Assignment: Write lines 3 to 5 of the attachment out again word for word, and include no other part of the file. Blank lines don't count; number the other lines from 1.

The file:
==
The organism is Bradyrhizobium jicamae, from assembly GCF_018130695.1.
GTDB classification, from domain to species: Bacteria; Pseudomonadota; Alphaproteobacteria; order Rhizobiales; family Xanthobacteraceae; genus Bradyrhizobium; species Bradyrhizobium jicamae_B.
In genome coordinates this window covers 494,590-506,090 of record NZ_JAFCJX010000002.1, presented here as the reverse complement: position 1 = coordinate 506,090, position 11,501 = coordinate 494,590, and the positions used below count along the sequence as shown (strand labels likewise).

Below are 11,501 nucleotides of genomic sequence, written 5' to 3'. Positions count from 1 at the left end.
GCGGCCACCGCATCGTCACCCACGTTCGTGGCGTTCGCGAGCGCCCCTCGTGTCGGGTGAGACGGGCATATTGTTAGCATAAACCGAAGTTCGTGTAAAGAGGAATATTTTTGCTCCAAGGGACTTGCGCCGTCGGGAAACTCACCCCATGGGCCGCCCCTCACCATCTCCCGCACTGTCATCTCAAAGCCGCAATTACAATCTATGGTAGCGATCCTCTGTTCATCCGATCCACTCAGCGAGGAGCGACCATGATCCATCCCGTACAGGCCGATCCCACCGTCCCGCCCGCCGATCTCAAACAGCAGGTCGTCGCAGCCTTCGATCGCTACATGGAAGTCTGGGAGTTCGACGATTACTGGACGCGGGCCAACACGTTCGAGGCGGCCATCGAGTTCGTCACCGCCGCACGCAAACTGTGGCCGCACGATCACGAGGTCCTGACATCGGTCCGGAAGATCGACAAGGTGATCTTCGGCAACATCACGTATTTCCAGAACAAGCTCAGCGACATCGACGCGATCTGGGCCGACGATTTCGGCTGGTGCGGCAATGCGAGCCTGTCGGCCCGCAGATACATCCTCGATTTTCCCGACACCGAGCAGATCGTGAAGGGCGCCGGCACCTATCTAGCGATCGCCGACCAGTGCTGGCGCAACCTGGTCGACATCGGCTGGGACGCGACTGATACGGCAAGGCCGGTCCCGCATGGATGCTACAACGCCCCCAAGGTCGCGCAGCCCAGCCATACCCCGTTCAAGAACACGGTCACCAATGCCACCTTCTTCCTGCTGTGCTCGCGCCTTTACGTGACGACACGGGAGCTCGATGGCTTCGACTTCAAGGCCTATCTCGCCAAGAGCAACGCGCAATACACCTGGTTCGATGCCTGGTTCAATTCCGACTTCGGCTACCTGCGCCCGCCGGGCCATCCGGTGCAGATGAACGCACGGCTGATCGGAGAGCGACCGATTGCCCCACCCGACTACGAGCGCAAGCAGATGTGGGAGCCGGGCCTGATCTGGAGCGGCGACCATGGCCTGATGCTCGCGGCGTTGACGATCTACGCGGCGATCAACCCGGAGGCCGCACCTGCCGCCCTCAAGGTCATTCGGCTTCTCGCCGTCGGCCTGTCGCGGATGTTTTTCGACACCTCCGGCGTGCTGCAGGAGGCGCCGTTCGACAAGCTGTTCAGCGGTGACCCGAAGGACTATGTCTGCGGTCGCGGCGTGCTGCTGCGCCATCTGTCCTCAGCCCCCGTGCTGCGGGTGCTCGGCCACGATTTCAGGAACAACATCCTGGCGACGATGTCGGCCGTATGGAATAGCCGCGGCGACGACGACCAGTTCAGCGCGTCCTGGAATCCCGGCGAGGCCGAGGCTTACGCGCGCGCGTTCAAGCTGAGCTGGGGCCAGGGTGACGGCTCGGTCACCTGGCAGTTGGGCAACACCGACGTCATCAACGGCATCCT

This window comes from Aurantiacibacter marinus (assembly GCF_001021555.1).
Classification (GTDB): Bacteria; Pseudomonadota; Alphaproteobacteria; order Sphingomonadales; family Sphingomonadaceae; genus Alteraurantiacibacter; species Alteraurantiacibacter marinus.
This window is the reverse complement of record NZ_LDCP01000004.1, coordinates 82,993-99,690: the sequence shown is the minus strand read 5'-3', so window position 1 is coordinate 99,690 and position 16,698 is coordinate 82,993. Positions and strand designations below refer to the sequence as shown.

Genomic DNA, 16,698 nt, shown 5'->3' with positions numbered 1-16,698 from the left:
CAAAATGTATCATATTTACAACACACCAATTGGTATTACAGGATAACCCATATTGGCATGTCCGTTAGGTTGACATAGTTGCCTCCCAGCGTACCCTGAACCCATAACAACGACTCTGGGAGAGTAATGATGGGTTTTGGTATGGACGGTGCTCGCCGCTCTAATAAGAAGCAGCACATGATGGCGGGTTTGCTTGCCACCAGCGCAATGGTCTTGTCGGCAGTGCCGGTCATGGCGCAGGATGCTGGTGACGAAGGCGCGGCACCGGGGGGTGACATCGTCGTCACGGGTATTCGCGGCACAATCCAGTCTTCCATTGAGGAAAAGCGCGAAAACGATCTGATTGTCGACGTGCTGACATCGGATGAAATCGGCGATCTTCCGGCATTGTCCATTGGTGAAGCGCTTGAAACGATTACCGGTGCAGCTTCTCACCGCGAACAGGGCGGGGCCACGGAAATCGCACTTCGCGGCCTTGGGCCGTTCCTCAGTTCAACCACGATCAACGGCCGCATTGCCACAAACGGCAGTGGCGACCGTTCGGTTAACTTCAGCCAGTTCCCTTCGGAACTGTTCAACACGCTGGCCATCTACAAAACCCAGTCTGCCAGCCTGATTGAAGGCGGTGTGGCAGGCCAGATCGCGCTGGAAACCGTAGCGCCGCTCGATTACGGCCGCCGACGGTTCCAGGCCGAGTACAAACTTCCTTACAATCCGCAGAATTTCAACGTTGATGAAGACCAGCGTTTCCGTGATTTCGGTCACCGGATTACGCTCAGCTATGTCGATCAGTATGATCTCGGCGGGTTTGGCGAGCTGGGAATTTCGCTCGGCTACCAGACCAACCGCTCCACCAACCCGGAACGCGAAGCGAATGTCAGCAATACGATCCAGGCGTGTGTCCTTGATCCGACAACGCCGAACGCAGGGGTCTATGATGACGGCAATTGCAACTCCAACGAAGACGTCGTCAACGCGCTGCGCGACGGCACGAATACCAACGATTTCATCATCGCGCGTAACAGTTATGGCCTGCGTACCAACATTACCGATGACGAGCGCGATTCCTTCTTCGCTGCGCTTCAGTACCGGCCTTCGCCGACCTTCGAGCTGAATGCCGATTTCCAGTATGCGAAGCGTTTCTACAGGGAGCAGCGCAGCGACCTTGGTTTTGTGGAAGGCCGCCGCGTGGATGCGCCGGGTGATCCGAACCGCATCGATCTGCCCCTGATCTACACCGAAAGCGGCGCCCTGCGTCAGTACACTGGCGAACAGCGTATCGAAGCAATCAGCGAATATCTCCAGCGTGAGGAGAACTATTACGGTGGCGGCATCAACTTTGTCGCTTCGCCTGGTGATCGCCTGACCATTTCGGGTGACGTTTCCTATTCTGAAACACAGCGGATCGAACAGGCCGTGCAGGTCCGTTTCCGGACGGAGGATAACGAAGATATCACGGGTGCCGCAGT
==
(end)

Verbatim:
In genome coordinates this window covers 494,590-506,090 of record NZ_JAFCJX010000002.1, presented here as the reverse complement: position 1 = coordinate 506,090, position 11,501 = coordinate 494,590, and the positions used below count along the sequence as shown (strand labels likewise).

Below are 11,501 nucleotides of genomic sequence, written 5' to 3'. Positions count from 1 at the left end.
GCGGCCACCGCATCGTCACCCACGTTCGTGGCGTTCGCGAGCGCCCCTCGTGTCGGGTGAGACGGGCATATTGTTAGCATAAACCGAAGTTCGTGTAAAGAGGAATATTTTTGCTCCAAGGGACTTGCGCCGTCGGGAAACTCACCCCATGGGCCGCCCCTCACCATCTCCCGCACTGTCATCTCAAAGCCGCAATTACAATCTATGGTAGCGATCCTCTGTTCATCCGATCCACTCAGCGAGGAGCGACCATGATCCATCCCGTACAGGCCGATCCCACCGTCCCGCCCGCCGATCTCAAACAGCAGGTCGTCGCAGCCTTCGATCGCTACATGGAAGTCTGGGAGTTCGACGATTACTGGACGCGGGCCAACACGTTCGAGGCGGCCATCGAGTTCGTCACCGCCGCACGCAAACTGTGGCCGCACGATCACGAGGTCCTGACATCGGTCCGGAAGATCGACAAGGTGATCTTCGGCAACATCACGTATTTCCAGAACAAGCTCAGCGACATCGACGCGATCTGGGCCGACGATTTCGGCTGGTGCGGCAATGCGAGCCTGTCGGCCCGCAGATACATCCTCGATTTTCCCGACACCGAGCAGATCGTGAAGGGCGCCGGCACCTATCTAGCGATCGCCGACCAGTGCTGGCGCAACCTGGTCGACATCGGCTGGGACGCGACTGATACGGCAAGGCCGGTCCCGCATGGATGCTACAACGCCCCCAAGGTCGCGCAGCCCAGCCATACCCCGTTCAAGAACACGGTCACCAATGCCACCTTCTTCCTGCTGTGCTCGCGCCTTTACGTGACGACACGGGAGCTCGATGGCTTCGACTTCAAGGCCTATCTCGCCAAGAGCAACGCGCAATACACCTGGTTCGATGCCTGGTTCAATTCCGACTTCGGCTACCTGCGCCCGCCGGGCCATCCGGTGCAGATGAACGCACGGCTGATCGGAGAGCGACCGATTGCCCCACCCGACTACGAGCGCAAGCAGATGTGGGAGCCGGGCCTGATCTGGAGCGGCGACCATGGCCTGATGCTCGCGGCGTTGACGATCTACGCGGCGATCAACCCGGAGGCCGCACCTGCCGCCCTCAAGGTCATTCGGCTTCTCGCCGTCGGCCTGTCGCGGATGTTTTTCGACACCTCCGGCGTGCTGCAGGAGGCGCCGTTCGACAAGCTGTTCAGCGGTGACCCGAAGGACTATGTCTGCGGTCGCGGCGTGCTGCTGCGCCATCTGTCCTCAGCCCCCGTGCTGCGGGTGCTCGGCCACGATTTCAGGAACAACATCCTGGCGACGATGTCGGCCGTATGGAATAGCCGCGGCGACGACGACCAGTTCAGCGCGTCCTGGAATCCCGGCGAGGCCGAGGCTTACGCGCGCGCGTTCAAGCTGAGCTGGGGCCAGGGTGACGGCTCGGTCACCTGGCAGTTGGGCAACACCGACGTCATCAACGGCATCCT